For the past couple of days for some reason I have been thinking about winter gear. What is the best equipment to have if you have to operate in the snow like the final level of the movie Inception? In that movie the “good guys” wear pure white cold weather gear, but in the real world that is not too practical. During the invasion of Russia the German army issued a number of items of winter clothing in white. Troops naturally tended to wear these warm items all the time and very soon the white got dirty and lost all its camouflage performance. The correct approach was to make warm clothing and primary camouflage separate and issue thin snowshirts, helmet covers or oversuits that could be worn only when needed and easily washed and dried when dirty. Last night I watched the old black and white movie “Armored Command” which featured American soldiers in WW2 operating in the snow. No one in this movie attempts to use snow camouflage. This got me thinking on the topic of snow gear again.
The first people to consider when it comes to cold weather survival are the Inuit. They brave the Artic in a parka and trousers of caribou skin. According to an excellent museum exhibit I saw in Berlin (or more probably Copenhagen) these garments are made from a double layer of furred hide, the outer layer with the fur outward and the inner fur in and are worn over the bare skin. The exhibition also had some embroidered seal skin g-strings that were apparently the only undergarment worn in winter and sometimes the only thing worn while relaxing in the “warmth” of a shelter. In sub-zero conditions the challenge is often to keep your garments dry and avoid them becoming soaked with condensing perspiration. I imagine Inuit winter clothing is fairly permeable and being relatively thin ensures that the dew point occurs outside the garments. I have used Buffalo Double P clothing that I suspect works on a similar principle. This consists of a layer of fibre pile (artificial fur) with an outer layer of pertex, which is windproof but quick drying and permeable. Buffalo recommend that their items be worn with the fibre pile next to the bare skin so that it can wick perspiration away to escape through the pertex before it can condense.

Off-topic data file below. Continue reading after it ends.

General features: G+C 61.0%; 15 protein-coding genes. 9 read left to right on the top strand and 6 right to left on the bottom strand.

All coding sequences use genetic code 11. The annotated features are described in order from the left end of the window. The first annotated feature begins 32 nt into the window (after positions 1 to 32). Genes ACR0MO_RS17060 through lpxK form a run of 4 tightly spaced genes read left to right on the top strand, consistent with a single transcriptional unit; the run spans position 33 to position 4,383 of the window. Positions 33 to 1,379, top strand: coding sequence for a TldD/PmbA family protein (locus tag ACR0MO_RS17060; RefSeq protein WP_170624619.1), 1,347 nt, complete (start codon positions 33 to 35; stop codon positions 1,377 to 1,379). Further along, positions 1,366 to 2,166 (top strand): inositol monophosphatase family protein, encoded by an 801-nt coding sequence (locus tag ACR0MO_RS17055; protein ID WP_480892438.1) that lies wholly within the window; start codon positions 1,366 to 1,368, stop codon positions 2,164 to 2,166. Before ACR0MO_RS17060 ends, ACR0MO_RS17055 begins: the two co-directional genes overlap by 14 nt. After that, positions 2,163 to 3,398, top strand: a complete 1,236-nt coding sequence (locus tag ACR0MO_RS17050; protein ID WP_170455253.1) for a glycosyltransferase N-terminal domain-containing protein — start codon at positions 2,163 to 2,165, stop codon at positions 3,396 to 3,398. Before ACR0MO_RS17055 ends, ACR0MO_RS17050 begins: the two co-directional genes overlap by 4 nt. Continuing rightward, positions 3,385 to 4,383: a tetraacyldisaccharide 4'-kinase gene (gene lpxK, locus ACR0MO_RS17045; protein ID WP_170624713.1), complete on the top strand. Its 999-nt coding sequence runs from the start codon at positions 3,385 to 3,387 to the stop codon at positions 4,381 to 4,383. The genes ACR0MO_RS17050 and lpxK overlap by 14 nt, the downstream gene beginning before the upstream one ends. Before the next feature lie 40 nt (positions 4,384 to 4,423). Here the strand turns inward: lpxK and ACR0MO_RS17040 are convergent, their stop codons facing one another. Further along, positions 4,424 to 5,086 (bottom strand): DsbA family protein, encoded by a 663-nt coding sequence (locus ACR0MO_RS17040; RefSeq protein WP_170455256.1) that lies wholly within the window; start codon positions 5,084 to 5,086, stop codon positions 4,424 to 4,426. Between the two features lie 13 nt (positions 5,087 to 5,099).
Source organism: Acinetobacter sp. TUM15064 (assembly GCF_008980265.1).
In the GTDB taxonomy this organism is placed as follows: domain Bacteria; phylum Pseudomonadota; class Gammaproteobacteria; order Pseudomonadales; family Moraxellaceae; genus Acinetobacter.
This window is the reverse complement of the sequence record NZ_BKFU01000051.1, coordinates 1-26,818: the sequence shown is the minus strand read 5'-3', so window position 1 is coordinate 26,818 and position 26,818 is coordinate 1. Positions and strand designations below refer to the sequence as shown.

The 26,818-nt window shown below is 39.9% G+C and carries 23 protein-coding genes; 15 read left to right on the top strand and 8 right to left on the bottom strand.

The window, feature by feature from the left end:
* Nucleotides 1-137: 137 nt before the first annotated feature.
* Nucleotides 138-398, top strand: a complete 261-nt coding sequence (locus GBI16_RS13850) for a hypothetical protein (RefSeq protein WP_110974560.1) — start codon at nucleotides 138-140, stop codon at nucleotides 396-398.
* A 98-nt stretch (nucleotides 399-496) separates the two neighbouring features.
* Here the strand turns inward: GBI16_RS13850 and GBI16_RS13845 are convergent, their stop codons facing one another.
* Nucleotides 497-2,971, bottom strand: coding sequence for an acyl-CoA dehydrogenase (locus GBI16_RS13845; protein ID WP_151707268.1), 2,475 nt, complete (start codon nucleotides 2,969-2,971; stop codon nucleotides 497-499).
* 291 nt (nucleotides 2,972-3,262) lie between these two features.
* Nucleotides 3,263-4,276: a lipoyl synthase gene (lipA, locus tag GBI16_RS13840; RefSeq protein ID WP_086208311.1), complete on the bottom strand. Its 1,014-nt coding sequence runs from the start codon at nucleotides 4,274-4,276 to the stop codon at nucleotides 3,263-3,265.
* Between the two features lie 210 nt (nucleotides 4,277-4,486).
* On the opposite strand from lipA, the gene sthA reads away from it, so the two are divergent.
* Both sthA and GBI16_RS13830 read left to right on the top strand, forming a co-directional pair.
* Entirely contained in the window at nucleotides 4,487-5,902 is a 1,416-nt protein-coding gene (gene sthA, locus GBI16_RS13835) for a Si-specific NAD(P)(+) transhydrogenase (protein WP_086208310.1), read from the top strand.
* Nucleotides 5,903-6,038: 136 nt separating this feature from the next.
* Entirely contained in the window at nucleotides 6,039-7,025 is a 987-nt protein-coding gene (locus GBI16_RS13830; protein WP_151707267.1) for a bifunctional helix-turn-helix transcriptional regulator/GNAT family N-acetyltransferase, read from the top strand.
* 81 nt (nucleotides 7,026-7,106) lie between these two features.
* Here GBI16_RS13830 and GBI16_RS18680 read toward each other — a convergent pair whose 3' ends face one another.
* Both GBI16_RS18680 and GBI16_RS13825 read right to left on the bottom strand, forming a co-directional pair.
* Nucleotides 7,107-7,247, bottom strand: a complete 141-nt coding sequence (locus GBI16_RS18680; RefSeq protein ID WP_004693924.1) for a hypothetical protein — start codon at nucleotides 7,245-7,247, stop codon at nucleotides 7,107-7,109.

The Russians are the obvious military to think about when it comes to sub-zero military operations, but if you know your history you will know that the Finns taught them a few hard lessons about winter warfare. Checking one of the few sources I had handy on Finnish military uniforms in the 1940s indicated that each Finnish soldier was issued with a sheepskin outfit for winter operations. Like most armies of this time period the uniform worn underneath was made from wool. I have little experience wearing sheepskin, but I suspect that it will behave rather like the Inuit clothing.
The archetypical Russian soldier’s winter clothing is the Telogreika or padded jacket, often worn with matching padded trousers. Apparently the filling was cotton batting or cotton wool. If this is true, and not a “Wiki-fact” I would expect these garment to become pretty cold and uncomfortable if it is allowed to get wet. The Telogreika was originally intended to be worn under the greatcoat but ended up being worn on its own, particularly when a long greatcoat would be too encumbering. The Russian greatcoat was often carried rolled up and what most people assume to be a blanket roll being worn by Russian soldiers was in fact the greatcoat. Russian greatcoats had hook and eye fastenings instead of buttons, which seems unusual but if you think about it was probably much easier to use if you are wearing thick mittens or gloves.
That will have to do for today’s blog. I will cover more specific topics later.